Quote   Quote: Originally Posted by karlsnooks View Post
i disagree 100%.

I am an Electrical Engineer with a long career working with, testing, etc at all levels of responsibility electronic equipment.
You don't know my background, though. I don't usually like to post such things because anyone can say anything on a forum board. Not that I'm accusing you of lying...I'm just pointing out that some people do.

I also have an engineering background, before moving into the IT field. I've been handling electronic equipment for nearly 20 years now. I am not disagreeing that the threat isn't there, but it is WAY overblown when you read what some people say. You don't need a climate controlled lab with bunny suits to build a computer. I wouldn't run around on shag carpeting in feety pajamas when handling any components, but even the idea of mats and wrist straps have fallen out of favor.

As you mentioned, touching the metal of your case is always a good idea. Aside from that, I like to rest my components on static bags whenever they are free from their computer or original packaging. I always work on a good stable platform, and I don't handle the components until I'm reading to do something with them.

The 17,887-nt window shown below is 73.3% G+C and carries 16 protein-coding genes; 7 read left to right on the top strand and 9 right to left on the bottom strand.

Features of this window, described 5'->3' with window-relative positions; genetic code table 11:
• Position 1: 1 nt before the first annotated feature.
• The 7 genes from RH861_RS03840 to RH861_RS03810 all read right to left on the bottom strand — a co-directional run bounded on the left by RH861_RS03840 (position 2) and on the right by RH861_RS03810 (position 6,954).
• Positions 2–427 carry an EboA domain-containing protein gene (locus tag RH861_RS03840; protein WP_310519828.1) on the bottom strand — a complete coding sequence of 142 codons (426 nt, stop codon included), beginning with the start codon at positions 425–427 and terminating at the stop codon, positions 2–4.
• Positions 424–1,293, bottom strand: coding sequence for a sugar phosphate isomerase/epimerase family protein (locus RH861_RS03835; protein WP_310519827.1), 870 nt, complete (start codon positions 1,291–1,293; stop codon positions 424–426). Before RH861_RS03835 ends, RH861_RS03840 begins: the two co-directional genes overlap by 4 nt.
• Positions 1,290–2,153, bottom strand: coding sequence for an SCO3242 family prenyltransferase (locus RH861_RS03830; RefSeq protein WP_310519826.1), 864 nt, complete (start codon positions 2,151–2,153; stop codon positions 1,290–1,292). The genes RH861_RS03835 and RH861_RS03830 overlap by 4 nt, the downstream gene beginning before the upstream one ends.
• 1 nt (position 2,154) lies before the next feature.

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12 Jul 2012   #6

Windows 7 Professional x64 Service Pack 1
 
 

There is a risk, but I have worked on computer systems in my bedroom with carpet and I always touch the side of the case before I start working on the components. since I do that, I don't have any issues.
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12 Jul 2012   #7

Windows 7 Pro. 64/SP-1
 
 

Do you have to be concerned with static electricity, absolutely. Different people can hold different amounts of static electricity. Different objects and materials can also hold charges.
Watch this video.
EXAIR: Manufacturing compressed air products since 1983
With DIY who know how many times it happens. They just RMA the parts when they don't work.
Static electricity can be many thousand of volts. Why take a chance. Ground yourself. A static wrist strap is around 5 bucks U.S.
Their are thousands of articles when Googled. Just one.
Static Electricity and People